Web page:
However all of these initiatives were discontinued after 2013. In May 2015 there was a ray of hope when the current Minister for Infrastructure opened up a new Inquiry on smart infrastructure. Also the setting up of the Digital Transformation Office, while less ambitious, does to a certain extent rectify the situation.

There was a moment of déjà vu when National ICT Australia (NICTA) responded to the smart infrastructure Inquiry with a request to the government to mandate the use of smart ICT infrastructure for projects accepting public funding. The support of this important R&D organisation will hopefully lead to better policies in this area, as the country is wasting valuable opportunities to become a smart country. When smarts are embedded at a greenfield level the extra costs are less than 10%, whereas if infrastructure needs to be retrofitted the costs increase by 30%-50% ( a lesson the government is now also learning from retrofitting the NBN)

Also NICTA believes that underutilisation of infrastructure assets is rife across Australia, in both the private and public sectors. What is needed here is government leadership and vision to include smart requirements to make infrastructure more efficient and effective.

One of the problems we noticed during the 2005-2009 period was that silo thinking was endemic. It was difficult (for this read ‘impossible’) for the minister for communications to convince ministers for infrastructure, healthcare etc to look at the use of ICT across government from a more holistic perspective. Often each of these sectors was trying to build its own infrastructure, developing proprietary solutions, etc – no sharing, no standardisation, no interconnection arrangements.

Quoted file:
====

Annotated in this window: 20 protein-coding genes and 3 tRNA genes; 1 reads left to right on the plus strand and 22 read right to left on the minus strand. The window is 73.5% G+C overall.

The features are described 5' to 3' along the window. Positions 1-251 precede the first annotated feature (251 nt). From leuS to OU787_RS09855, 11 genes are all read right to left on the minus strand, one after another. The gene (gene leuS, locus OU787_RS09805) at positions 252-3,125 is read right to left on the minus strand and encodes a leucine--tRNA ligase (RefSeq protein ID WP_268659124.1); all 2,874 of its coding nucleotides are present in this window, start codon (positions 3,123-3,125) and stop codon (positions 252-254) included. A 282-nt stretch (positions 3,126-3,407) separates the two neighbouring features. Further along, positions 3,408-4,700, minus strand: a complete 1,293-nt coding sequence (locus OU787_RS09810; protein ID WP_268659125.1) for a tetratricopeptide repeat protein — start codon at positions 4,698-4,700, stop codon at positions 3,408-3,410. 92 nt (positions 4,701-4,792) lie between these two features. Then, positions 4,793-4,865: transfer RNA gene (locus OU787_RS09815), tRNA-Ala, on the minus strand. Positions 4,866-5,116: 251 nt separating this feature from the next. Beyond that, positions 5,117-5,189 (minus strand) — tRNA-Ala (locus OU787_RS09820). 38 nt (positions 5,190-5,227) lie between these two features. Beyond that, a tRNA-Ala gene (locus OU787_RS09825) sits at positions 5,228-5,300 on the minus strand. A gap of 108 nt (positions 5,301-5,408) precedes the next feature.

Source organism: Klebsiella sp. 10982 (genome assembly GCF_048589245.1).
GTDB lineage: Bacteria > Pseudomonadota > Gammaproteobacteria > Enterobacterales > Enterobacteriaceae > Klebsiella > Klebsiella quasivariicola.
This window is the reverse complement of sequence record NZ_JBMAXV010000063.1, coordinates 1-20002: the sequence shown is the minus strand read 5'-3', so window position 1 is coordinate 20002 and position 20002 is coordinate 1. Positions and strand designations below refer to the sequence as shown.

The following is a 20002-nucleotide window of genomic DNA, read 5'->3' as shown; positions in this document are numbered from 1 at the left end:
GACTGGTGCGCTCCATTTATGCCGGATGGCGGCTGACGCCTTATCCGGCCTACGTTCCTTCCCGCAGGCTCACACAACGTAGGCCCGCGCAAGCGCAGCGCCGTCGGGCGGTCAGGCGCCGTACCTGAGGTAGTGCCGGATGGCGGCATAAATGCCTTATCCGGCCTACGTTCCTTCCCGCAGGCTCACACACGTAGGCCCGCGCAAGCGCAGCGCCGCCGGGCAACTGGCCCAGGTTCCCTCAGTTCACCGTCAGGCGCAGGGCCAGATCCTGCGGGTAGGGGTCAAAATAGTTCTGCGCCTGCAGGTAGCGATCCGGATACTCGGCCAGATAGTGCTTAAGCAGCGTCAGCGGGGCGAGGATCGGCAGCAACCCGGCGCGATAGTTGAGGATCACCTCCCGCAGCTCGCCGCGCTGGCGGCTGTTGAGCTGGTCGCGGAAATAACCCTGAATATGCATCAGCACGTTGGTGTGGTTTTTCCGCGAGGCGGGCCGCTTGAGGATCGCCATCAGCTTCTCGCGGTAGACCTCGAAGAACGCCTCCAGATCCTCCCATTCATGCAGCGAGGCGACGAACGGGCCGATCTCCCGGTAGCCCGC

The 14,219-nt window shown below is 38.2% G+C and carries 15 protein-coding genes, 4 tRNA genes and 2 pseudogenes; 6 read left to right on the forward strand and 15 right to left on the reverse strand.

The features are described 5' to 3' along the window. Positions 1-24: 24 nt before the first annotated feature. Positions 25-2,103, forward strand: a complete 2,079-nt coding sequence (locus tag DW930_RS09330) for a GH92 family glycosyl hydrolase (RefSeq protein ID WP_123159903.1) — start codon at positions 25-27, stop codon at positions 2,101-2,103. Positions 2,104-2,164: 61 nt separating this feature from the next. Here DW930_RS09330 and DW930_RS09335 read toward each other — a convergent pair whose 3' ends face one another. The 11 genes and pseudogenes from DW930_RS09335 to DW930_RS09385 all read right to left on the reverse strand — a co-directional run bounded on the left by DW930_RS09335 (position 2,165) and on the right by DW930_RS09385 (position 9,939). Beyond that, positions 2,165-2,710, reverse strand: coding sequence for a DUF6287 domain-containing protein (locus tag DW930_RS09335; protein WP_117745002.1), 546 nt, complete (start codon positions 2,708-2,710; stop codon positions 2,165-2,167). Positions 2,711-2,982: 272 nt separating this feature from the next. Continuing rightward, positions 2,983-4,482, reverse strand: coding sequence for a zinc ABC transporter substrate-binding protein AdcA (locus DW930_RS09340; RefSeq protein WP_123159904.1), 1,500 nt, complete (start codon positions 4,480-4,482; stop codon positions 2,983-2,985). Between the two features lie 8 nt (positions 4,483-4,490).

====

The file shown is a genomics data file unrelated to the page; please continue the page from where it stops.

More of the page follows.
BuddeComm initiated the set-up of a separate industry group of CEOs to talk to the various ministers, promoting a more holistic approach to the use of ICTs, and in particular the NBN. In 2009, the Prime Minister authorised the Minister for Communications to act on his behalf on ICT-related cross-ministerial issues like this. Only then did we see a change in government policies across the various departments, looking at how ICTs can be used in a more horizontal way, to assist developments across departments. It is a real pity that we could not build on these early initiatives, instead dismantling them, to then, five years or more later, start all over again.

Of course, technology doesn’t get stopped by party politics. The emergence of IoT and M2M are making many of these smart infrastructure projects more and more feasible. The deployment of LTE-A(dvanced) and eventually (after 2020) 5G will further stimulate a full integration of infrastructure into the overall concepts of smart cities and smart countries. This will all happen regardless of government policies, but if we as a country could be smart and build rather than demolish, we could take a leadership role at the front of these developments instead of being relegated to the role of follower and buyer of overseas expertise, products and services developed by organisations in countries with a more visionary leadership.